Drawing on the memoir of the same name, Franco chronicles the making of The Room as recalled by Wiseau's friend and reluctant co-star Greg Sestero (played, in a flourish of inspired casting, by Franco's brother Dave). Co-producer and frequent Franco collaborator Seth Rogen plays the foil as the bizarre Wiseau's incredulous script supervisor; also on hand is a cavalcade of surprise comedians and celebrities (no spoilers!), many of whom participate in pitch-perfect recreations of Wiseau's singular vision.
What could have been a mean-spirited mockery of one would-be artist's reach exceeding his grasp instead becomes an empathetic character study that is guaranteed to tear Midnight audiences apart! with uproarious laughter. It is a brilliant comedic portrayal of a Hollywood outsider by a Hollywood insider whose own artistic pursuits have consistently defied easy categorization — and the most sincere veneration of a Z-grade auteur since Tim Burton's Ed Wood.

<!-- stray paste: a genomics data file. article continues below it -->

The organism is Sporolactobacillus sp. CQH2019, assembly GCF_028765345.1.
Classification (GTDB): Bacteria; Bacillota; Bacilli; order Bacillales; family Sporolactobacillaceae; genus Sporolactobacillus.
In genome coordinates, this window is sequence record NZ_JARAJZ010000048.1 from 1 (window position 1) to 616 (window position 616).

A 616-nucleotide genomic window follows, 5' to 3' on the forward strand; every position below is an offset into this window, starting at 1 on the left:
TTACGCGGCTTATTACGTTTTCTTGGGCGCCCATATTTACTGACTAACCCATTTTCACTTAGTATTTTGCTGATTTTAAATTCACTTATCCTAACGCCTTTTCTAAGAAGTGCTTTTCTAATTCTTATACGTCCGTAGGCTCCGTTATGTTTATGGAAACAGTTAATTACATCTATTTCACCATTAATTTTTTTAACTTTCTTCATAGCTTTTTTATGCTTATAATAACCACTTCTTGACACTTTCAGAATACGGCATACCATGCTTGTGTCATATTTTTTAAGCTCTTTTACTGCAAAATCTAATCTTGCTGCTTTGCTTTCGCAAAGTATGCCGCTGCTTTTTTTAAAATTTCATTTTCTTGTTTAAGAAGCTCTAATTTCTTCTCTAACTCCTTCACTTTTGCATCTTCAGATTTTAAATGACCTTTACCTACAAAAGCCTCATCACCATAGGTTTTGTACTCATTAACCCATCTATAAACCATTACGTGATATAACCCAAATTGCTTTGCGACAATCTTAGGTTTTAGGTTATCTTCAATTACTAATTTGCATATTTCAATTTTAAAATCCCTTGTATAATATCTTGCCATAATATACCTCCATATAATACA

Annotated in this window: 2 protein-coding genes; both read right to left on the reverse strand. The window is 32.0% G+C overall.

At the height of the Cold War, circa 1962, two workers in a high-tech US government laboratory (Sally Hawkins and Oscar winner Octavia Spencer) discover a terrifying secret experiment, in this otherworldly fairytale from Guillermo del Toro (Pan’s Labyrinth).
"Well, the first thing is that I love monsters. I identify with monsters."
No filmmaker has plumbed the soul of screen monsters with more fire and empathy than Guillermo del Toro. The master behind Pan's Labyrinth, Hellboy, and Pacific Rim has long shown a deep understanding of what monsters mean to us, and why we need them. THE SHAPE OF WATER is his strongest expression yet of the shivering appeal of monsters, and the unsettling notion that the monstrous can be revealed in many forms.